Monday, August 22, 2011
Monday, August 8, 2011
Tuesday, May 24, 2011
In 1999, a new search expedition was mounted, founded by German Everest researcher Jochen Hemmleb, and led by Eric Simonson. Simonson had seen some very old oxygen bottles near the First Step during his first summit climb in 1991. One of these bottles was again found in 1999 and was one belonging to Mallory and Irvine, thus proving the two climbed at least as high as shortly below the First Step. Their location also suggests a climbing speed of approximately 275 vert-ft/hr, good time for the altitude and an indication the oxygen systems were working perfectly. The expedition also tried to reproduce Odell's position when he had seen Mallory and Irvine. The mountaineer Andy Politz later reported that they could clearly identify each of the three steps without any problems.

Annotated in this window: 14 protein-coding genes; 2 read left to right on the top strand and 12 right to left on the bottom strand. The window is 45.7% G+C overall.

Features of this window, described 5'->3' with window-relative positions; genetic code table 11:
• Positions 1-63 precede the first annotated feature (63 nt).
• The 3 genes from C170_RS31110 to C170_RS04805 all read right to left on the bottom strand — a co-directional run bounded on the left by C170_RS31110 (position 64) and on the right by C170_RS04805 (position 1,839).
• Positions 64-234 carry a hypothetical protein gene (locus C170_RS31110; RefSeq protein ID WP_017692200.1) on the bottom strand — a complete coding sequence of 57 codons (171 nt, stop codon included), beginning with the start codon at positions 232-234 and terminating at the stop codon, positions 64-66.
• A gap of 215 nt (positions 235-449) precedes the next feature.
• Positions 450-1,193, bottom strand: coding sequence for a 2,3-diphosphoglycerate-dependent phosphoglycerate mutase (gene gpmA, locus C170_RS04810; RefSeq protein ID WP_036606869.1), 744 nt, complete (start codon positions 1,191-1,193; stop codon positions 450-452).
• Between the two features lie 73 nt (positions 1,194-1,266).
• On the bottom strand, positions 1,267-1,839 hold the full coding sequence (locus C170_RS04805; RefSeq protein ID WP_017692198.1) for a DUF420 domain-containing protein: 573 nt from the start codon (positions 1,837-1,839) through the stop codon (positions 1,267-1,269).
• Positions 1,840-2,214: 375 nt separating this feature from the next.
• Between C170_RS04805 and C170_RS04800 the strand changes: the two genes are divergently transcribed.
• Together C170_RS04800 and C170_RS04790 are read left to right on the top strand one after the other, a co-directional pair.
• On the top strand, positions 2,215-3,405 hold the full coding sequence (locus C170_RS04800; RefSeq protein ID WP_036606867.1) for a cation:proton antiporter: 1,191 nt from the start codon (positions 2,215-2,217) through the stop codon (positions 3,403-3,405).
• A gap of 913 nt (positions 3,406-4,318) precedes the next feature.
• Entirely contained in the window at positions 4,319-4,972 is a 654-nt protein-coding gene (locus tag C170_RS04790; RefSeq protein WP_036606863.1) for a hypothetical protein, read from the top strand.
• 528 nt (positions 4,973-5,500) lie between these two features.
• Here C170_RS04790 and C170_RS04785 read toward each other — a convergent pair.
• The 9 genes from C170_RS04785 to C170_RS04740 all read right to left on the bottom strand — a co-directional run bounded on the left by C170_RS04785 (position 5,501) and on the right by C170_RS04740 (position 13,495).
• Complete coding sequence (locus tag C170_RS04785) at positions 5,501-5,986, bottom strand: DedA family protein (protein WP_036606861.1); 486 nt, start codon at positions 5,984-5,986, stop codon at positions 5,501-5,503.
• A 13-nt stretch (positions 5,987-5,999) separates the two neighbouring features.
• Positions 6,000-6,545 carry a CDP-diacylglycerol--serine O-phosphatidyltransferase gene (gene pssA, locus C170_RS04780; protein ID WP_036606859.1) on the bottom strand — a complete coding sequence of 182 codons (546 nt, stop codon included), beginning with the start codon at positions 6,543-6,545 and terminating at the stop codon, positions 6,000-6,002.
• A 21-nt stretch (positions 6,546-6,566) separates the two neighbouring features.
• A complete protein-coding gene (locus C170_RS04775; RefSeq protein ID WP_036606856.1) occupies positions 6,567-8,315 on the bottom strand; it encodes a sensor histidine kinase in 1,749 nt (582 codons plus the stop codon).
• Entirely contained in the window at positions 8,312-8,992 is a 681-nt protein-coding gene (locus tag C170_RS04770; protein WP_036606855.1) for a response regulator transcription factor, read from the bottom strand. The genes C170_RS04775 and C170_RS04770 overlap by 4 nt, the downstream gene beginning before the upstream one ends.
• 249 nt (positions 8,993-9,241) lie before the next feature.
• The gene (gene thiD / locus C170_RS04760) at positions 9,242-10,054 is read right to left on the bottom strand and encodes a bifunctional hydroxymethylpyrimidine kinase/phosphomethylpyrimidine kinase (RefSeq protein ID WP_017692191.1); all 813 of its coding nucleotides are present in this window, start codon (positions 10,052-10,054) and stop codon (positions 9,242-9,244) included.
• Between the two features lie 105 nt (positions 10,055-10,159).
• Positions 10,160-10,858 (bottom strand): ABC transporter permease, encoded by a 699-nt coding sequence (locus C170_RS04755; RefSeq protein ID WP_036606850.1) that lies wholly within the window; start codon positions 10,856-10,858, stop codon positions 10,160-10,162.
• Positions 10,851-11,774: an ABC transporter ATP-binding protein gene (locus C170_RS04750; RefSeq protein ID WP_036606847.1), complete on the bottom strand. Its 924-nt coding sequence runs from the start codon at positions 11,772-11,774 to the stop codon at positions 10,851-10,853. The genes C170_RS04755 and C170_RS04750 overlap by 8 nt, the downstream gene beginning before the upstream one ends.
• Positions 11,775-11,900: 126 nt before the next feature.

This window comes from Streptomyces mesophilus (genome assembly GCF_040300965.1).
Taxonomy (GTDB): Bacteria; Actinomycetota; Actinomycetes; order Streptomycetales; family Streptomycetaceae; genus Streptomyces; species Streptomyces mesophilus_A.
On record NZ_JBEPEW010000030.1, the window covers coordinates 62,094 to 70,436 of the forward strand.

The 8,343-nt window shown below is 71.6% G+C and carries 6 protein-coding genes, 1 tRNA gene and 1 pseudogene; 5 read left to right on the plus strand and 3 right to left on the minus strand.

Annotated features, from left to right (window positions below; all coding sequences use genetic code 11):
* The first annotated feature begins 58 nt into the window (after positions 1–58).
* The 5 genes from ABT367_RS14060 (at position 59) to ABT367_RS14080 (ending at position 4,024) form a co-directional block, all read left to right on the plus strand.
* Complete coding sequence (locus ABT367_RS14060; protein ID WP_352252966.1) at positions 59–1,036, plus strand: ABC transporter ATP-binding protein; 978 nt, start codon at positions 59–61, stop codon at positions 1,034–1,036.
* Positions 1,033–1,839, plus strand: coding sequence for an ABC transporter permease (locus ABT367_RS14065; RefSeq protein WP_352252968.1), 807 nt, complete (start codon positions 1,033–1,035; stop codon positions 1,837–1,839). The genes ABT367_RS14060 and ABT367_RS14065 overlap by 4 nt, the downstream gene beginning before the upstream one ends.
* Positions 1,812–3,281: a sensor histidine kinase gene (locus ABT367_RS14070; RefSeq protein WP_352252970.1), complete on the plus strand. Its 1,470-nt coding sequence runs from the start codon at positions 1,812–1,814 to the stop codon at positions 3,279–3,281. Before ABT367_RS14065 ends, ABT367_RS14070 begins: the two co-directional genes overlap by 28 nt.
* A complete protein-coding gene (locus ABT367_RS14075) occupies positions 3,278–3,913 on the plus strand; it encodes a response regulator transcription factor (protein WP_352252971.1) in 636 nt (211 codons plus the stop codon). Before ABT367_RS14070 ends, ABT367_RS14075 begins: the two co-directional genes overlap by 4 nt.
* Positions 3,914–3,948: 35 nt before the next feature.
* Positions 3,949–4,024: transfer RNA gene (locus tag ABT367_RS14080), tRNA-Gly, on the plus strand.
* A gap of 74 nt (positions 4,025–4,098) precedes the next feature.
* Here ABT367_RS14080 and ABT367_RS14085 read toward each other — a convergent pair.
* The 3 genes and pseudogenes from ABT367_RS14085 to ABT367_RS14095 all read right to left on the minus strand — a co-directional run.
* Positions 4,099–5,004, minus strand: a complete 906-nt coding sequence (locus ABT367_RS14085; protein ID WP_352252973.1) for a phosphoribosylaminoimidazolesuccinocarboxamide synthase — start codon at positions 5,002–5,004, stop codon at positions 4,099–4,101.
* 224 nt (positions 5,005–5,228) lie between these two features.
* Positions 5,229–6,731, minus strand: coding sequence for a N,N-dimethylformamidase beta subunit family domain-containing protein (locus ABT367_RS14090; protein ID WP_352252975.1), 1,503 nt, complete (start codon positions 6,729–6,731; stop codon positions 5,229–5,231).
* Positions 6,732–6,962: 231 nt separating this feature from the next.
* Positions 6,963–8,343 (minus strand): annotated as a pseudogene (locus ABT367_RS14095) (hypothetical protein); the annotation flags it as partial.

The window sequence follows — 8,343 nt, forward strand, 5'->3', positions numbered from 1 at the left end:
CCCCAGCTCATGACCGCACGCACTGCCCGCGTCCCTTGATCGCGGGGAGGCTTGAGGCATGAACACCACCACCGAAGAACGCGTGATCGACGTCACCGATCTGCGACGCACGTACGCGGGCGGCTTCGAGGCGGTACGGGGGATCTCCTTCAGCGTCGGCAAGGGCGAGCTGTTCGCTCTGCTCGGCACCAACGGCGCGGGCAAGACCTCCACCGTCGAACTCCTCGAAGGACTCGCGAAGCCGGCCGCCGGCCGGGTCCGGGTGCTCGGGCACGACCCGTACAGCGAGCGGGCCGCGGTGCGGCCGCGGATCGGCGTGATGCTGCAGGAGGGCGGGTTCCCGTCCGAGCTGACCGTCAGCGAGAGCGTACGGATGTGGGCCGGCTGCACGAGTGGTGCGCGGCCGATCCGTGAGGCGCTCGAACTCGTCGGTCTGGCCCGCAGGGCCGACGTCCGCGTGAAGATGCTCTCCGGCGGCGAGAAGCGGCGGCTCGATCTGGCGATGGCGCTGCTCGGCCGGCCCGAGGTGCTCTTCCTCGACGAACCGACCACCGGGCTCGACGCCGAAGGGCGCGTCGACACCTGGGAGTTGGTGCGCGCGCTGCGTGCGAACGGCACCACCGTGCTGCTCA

The most remarkable finding was the corpse of George Leigh Mallory at a height of 8,159 metres (26,768 ft). The lack of extreme injuries indicated he had not tumbled very far. His waist showed severe rope-jerk mottling, showing the two had been roped when they fell. Mallory's injuries were such that a walking descent was impossible: his right foot was nearly broken off and there was a golf ball sized puncture wound in his forehead. Even though his unbroken leg was on top of the broken one, as if to protect it, Mass. General Hospital neuro-surgen Dr. Elliot Schwamm believes it not possible that he would have been conscious after the forehead injury. There was no oxygen equipment near the body, but the oxygen bottles would have been empty by this time and discarded at a higher altitude to relinguish the heavy load. Mallory was not wearing snow goggles, although a pair was stored in his vest, which may indicate that he was on the way back by night. However, a contemporary photograph shows he had two sets of goggles when he started his summit climb. The image of his wife Ruth which he intended to put on the summit was not in his vest. He carried the picture throughout the whole expedition—a sign that he might have reached the top. Since his Kodak pocket camera was not found, there is no proof of a successful climb to the summit.